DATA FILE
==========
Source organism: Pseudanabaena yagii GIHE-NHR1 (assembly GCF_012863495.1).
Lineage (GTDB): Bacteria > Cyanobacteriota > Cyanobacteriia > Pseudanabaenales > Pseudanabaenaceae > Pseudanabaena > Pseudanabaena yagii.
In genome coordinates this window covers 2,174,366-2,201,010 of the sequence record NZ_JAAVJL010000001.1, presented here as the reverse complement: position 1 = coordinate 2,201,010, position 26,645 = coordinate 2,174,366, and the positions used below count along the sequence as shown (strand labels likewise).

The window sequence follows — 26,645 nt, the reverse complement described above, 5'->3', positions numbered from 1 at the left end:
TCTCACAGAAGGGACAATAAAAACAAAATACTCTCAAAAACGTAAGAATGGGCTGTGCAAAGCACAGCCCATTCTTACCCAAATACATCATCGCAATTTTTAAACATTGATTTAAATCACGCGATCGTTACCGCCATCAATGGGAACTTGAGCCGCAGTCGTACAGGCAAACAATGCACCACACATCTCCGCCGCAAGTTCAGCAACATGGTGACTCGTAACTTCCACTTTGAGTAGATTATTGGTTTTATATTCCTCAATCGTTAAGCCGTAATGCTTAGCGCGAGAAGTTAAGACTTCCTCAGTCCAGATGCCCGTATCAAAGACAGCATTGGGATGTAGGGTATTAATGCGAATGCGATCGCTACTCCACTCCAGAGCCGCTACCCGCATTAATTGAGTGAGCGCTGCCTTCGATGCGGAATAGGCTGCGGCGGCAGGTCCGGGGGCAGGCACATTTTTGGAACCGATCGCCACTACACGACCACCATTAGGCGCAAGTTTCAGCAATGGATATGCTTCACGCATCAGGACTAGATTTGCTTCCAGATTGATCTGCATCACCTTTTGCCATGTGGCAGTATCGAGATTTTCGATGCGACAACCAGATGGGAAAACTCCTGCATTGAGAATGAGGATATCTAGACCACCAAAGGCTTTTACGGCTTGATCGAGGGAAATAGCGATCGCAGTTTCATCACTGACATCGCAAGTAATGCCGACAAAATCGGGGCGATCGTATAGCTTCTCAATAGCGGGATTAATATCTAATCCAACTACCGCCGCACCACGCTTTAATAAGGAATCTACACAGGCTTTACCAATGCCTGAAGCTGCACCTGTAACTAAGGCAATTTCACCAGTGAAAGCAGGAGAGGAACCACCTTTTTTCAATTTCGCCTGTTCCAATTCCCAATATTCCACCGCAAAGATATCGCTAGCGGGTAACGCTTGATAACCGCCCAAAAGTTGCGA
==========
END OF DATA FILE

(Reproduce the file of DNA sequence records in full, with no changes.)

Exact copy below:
Source organism: Pseudanabaena yagii GIHE-NHR1 (assembly GCF_012863495.1).
Lineage (GTDB): Bacteria > Cyanobacteriota > Cyanobacteriia > Pseudanabaenales > Pseudanabaenaceae > Pseudanabaena > Pseudanabaena yagii.
In genome coordinates this window covers 2,174,366-2,201,010 of the sequence record NZ_JAAVJL010000001.1, presented here as the reverse complement: position 1 = coordinate 2,201,010, position 26,645 = coordinate 2,174,366, and the positions used below count along the sequence as shown (strand labels likewise).

The window sequence follows — 26,645 nt, the reverse complement described above, 5'->3', positions numbered from 1 at the left end:
TCTCACAGAAGGGACAATAAAAACAAAATACTCTCAAAAACGTAAGAATGGGCTGTGCAAAGCACAGCCCATTCTTACCCAAATACATCATCGCAATTTTTAAACATTGATTTAAATCACGCGATCGTTACCGCCATCAATGGGAACTTGAGCCGCAGTCGTACAGGCAAACAATGCACCACACATCTCCGCCGCAAGTTCAGCAACATGGTGACTCGTAACTTCCACTTTGAGTAGATTATTGGTTTTATATTCCTCAATCGTTAAGCCGTAATGCTTAGCGCGAGAAGTTAAGACTTCCTCAGTCCAGATGCCCGTATCAAAGACAGCATTGGGATGTAGGGTATTAATGCGAATGCGATCGCTACTCCACTCCAGAGCCGCTACCCGCATTAATTGAGTGAGCGCTGCCTTCGATGCGGAATAGGCTGCGGCGGCAGGTCCGGGGGCAGGCACATTTTTGGAACCGATCGCCACTACACGACCACCATTAGGCGCAAGTTTCAGCAATGGATATGCTTCACGCATCAGGACTAGATTTGCTTCCAGATTGATCTGCATCACCTTTTGCCATGTGGCAGTATCGAGATTTTCGATGCGACAACCAGATGGGAAAACTCCTGCATTGAGAATGAGGATATCTAGACCACCAAAGGCTTTTACGGCTTGATCGAGGGAAATAGCGATCGCAGTTTCATCACTGACATCGCAAGTAATGCCGACAAAATCGGGGCGATCGTATAGCTTCTCAATAGCGGGATTAATATCTAATCCAACTACCGCCGCACCACGCTTTAATAAGGAATCTACACAGGCTTTACCAATGCCTGAAGCTGCACCTGTAACTAAGGCAATTTCACCAGTGAAAGCAGGAGAGGAACCACCTTTTTTCAATTTCGCCTGTTCCAATTCCCAATATTCCACCGCAAAGATATCGCTAGCGGGTAACGCTTGATAACCGCCCAAAAGTTGCGA